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On the battlefield

From the 1830s to the 1940s Australian horses in their hundreds of thousands were sent to live, work and die on overseas battlefields. At first, lighter types suited as infantry remounts, as well as heavier artillery and gun horses, were sold to the British Army for allocation to British and Indian Army units in Asia and the Middle East. The remounts, usually Thoroughbreds crossed with hard station horses carrying Arab, Timor pony and Cape horse bloodlines, became known as 'Walers', because the first exports were shipped from New South Wales.

Officers of the 9th Australian Light Horse on parade, Lebanon, 1918.
Officers of the 9th Australian Light Horse on parade, Lebanon, 1918. Australian War Memorial.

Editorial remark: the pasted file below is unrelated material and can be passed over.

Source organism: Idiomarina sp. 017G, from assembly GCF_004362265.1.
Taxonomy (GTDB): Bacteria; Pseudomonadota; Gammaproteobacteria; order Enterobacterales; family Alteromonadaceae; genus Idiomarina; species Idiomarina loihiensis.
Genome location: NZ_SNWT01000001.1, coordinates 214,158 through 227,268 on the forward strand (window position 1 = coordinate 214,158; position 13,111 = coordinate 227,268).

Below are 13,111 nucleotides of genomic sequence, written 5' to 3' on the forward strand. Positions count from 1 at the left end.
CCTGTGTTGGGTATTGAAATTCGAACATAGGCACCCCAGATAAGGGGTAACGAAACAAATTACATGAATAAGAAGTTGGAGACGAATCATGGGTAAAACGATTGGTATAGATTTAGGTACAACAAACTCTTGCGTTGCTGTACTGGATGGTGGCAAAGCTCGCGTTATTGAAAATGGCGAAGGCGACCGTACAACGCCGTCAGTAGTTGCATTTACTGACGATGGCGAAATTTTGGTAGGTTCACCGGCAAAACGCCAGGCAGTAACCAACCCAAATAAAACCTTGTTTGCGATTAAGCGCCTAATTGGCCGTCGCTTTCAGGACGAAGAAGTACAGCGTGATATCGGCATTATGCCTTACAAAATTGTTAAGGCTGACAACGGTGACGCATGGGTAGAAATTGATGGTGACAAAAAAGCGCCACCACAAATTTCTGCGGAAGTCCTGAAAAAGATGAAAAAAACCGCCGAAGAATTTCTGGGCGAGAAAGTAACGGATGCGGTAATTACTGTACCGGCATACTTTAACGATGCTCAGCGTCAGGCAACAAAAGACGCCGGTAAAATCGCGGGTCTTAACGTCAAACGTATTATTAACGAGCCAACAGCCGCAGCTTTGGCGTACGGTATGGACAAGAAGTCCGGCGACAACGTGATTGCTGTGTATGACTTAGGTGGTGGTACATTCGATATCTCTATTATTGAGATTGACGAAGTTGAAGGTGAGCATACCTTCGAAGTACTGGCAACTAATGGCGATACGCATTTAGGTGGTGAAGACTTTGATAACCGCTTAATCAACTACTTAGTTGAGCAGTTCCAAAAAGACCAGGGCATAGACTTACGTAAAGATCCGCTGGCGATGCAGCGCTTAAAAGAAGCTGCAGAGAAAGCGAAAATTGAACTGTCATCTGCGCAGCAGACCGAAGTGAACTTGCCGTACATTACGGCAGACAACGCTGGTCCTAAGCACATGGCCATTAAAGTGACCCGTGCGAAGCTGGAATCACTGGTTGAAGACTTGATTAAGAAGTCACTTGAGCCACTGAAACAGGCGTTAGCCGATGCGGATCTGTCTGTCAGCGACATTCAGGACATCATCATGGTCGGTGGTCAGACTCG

Demand for quality cavalry horses also grew at home from the 1850s, as locals formed volunteer units of mounted troops. From the 1880s, Australian colonial troops also took their own mounts to wars in Africa and during the First World War, Australia shipped almost 120,000 horses overseas.

Thirty thousand Australian Light Horse mounts went to the Middle East, another 80,000 horses were supplied to Indian cavalry units, and a further 10,000 were sent to haul artillery and supplies through the mud and cold of the Western Front.

The Australian Light Horseman, mounted on his Waler, became a national symbol of heroism, endurance and sacrifice.

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